Frequently Asked Questions

Table of Contents

What is a Concussion?

A concussion is a brain injury caused by a force transmitted to the head from direct or indirect contact with the head, face, neck, or body.  This can cause either a collision between the brain and skull or a strain on the neural tissue and vasculature (1,2,3).  

When there is trauma to the brain in this way, a wave of cellular and molecular changes occur.  In our brain we have axons that are very thin, delicate strands connecting different thought processes and chemicals.  When you take a blow to the head these axons are damaged and prevent vital processes from working correctly (1,2,3).

Fast Facts:

  • Approximately 80-90% of concussions resolve in 7 to 10 days, although concussion-like symptoms can last months or even years. If this is surprising or confusing, check out our section on Post Concussion Syndrome (7).

  • The CDC estimates that 1.6 to 3.8 million concussions occur in sports and recreational activities annually (9).

  • A concussion does not require a direct blow to the head, just the jolting of the head (ex: whiplash) (8).

  • An individual does not have to lose consciousness in order to have a concussion. In fact, 81-92% of concussions do not involve a loss of consciousness (1,4,5,6).

What are common symptoms?

Symptoms of a concussion vary from person to person. Concussion is not a one-size-fits-all injury, and no two concussions are alike, even in the same person.

Common symptoms include:

  • Headache

  • Fatigue

  • Poor Memory

  • Poor Concentration

  • Drowsiness

  • Sensitivity to Light

  • Sensitivity to Noise

  • Dizziness

  • Poor Balance

  • Poor Sleep

  • Blurred Vision

  • Irritability

  • Nausea

  • Depression

  • Impaired hearing

Some of the symptoms of a concussion can appear immediately after the injury, while others may not show up for several days or later (8).  

Parents, coaches, and teammates should inquire about these symptoms if a concussion is suspected. If a player experiences any of these symptoms after a blow to the head or body, the player should be removed immediately from play and not resume physical activity until cleared by a doctor.

Why is removal from play important?

The whole focus of our New Tough Pact revolves around this question.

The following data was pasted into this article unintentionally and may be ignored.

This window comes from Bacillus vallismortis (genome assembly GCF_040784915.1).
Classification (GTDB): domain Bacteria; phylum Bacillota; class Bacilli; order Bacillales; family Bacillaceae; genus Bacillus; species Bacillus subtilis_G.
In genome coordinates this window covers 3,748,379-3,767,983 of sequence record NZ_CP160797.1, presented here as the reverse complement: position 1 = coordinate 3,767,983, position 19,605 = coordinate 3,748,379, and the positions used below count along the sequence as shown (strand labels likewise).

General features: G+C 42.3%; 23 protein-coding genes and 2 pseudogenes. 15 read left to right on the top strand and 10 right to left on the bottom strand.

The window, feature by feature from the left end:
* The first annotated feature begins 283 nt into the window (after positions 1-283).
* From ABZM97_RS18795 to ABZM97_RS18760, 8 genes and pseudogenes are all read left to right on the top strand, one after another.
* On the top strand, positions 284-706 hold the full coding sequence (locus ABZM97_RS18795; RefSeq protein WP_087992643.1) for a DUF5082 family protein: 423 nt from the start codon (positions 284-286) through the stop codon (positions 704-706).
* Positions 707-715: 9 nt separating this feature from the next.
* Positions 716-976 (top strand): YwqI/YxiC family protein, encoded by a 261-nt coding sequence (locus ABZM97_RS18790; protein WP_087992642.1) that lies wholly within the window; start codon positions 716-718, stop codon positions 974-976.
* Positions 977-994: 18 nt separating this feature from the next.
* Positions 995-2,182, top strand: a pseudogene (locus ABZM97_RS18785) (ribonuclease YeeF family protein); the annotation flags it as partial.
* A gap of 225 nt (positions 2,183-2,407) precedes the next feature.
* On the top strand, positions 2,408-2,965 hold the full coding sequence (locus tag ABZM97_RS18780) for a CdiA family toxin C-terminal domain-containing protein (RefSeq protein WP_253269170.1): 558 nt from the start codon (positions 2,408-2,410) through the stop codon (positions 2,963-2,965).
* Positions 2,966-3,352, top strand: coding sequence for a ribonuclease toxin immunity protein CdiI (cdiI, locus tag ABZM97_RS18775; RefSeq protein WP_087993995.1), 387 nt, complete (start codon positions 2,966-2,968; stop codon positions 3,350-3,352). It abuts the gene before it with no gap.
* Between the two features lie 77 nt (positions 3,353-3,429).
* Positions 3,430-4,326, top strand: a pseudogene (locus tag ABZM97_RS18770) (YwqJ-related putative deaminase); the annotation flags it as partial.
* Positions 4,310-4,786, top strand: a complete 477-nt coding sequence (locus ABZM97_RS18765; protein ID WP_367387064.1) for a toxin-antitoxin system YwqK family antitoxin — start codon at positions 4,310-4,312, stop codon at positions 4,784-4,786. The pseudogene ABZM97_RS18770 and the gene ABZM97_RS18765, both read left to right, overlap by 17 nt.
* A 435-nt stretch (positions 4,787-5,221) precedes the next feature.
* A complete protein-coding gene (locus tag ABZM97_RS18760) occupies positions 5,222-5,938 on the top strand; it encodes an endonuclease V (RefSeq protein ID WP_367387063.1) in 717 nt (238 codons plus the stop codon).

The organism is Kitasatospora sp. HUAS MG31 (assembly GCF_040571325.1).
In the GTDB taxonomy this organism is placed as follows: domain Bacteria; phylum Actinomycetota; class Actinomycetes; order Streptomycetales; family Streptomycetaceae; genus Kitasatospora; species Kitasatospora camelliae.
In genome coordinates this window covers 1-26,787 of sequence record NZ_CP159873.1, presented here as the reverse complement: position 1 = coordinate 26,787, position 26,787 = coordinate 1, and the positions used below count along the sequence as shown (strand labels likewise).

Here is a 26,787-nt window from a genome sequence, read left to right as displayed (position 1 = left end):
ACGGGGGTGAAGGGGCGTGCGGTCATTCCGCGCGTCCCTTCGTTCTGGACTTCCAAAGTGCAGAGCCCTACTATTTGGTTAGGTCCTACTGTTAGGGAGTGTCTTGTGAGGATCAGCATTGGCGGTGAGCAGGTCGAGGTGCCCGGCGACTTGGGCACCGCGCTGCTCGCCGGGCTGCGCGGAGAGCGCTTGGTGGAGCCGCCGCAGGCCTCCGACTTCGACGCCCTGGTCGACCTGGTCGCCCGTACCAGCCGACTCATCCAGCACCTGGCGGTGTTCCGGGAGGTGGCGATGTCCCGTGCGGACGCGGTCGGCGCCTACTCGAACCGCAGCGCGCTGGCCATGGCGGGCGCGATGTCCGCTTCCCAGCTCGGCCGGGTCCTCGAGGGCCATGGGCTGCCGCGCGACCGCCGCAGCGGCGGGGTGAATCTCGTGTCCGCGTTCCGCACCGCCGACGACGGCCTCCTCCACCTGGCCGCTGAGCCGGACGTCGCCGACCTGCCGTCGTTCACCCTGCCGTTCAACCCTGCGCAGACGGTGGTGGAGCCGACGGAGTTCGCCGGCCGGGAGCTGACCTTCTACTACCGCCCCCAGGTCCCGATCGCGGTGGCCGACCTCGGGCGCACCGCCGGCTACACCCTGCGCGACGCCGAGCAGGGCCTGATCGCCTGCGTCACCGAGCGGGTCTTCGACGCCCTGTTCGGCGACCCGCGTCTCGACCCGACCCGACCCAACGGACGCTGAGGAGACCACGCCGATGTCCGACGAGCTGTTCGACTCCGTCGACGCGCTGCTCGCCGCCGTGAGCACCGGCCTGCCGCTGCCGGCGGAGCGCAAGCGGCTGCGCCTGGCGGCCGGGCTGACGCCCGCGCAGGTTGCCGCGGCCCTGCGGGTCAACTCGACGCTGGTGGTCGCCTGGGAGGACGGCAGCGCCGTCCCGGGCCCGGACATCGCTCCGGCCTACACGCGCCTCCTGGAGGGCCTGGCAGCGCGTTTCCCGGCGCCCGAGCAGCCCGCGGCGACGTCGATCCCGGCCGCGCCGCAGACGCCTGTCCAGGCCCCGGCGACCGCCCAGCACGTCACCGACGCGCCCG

We’ve learned from both published studies and personal experience that neglecting to report possible concussions happens a lot in sports. The Center for Disease Control performed a study that indicated 69% of student athletes do not report possible concussion symptoms (10).  We’re talking over two-thirds of athletes here.  That’s too many. As former and current athletes ourselves, we believe this stems from a lack of understanding about the impact playing with concussion symptoms can have on your health.  

So, why is it so critical to create a safer sports culture? Why is it so important to report concussion symptoms immediately?

Here are the basics:

  • Physical activity immediately after concussion negatively affects your brain in a few ways:

    • Neuroplasticity decreases

      You might be wondering, what is neuroplasticity? Great question.  It’s your brain’s ability to recover itself after it gets banged around.  It allows neurons to compensate for injury and reorganize pathways in the brain so it can still function properly.  
    • Cognitive performance decreases
      Cognition includes memory and the ability to pay attention, organize, learn and plan. When cognition is reduced, you might not be able to think as clearly as you normally would.

    • Neuroinflammation increases (11,12)

  • In a recent study, athletes who continued to play with a concussion required nearly twice as long to recover than those who were immediately removed from play (13).  This statistic speaks for itself.  Nobody wants to be out of the game longer than they have to be, so why risk it?

  • The brain is vulnerable to subsequent injury immediately following a head injury.  After a concussion, changes happen in your brain that limit blood flow and throw off your body’s energy-supply balance.  One of the possible causes for this is a reduction of glucose availability after a concussion (14).  

  • Continuing to play with a concussion puts you at risk for Second Impact Syndrome (SIS).

What is Second Impact Syndrome?

Second Impact Syndrome is a potentially catastrophic injury that occurs when an individual who has a concussion sustains a second head injury before symptoms related to the first have resolved.  Remember how we mentioned that concussion can increase neuroinflammation in the brain?  Well, if someone sustains a second head injury during this vulnerable period, the brain has the potential to swell so much that there isn’t enough space in the skull, which can destroy brain tissue and in some cases lead to death (17).

SIS is very rare, with less than twenty confirmed cases presented in published medical literature (17).  Even so, it should drive home the point that concussions are to be taken seriously.  There is still more to learn about Second Impact Syndrome, but what’s clear is that things can go wrong when concussion isn’t managed properly.

That’s why we are all about the education, so you can get ahead of the game and continue competing in sports the right way. Help us create a safer sports culture by making the commitment to New Tough culture here!



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DISCLAIMER: Headway is not a medical provider and does not provide medical advice.  Any medical information included on this website is provided for informational purposes only.  Always seek the advice of your physician or other qualified health care provider with any questions you may have regarding a medical condition or treatment.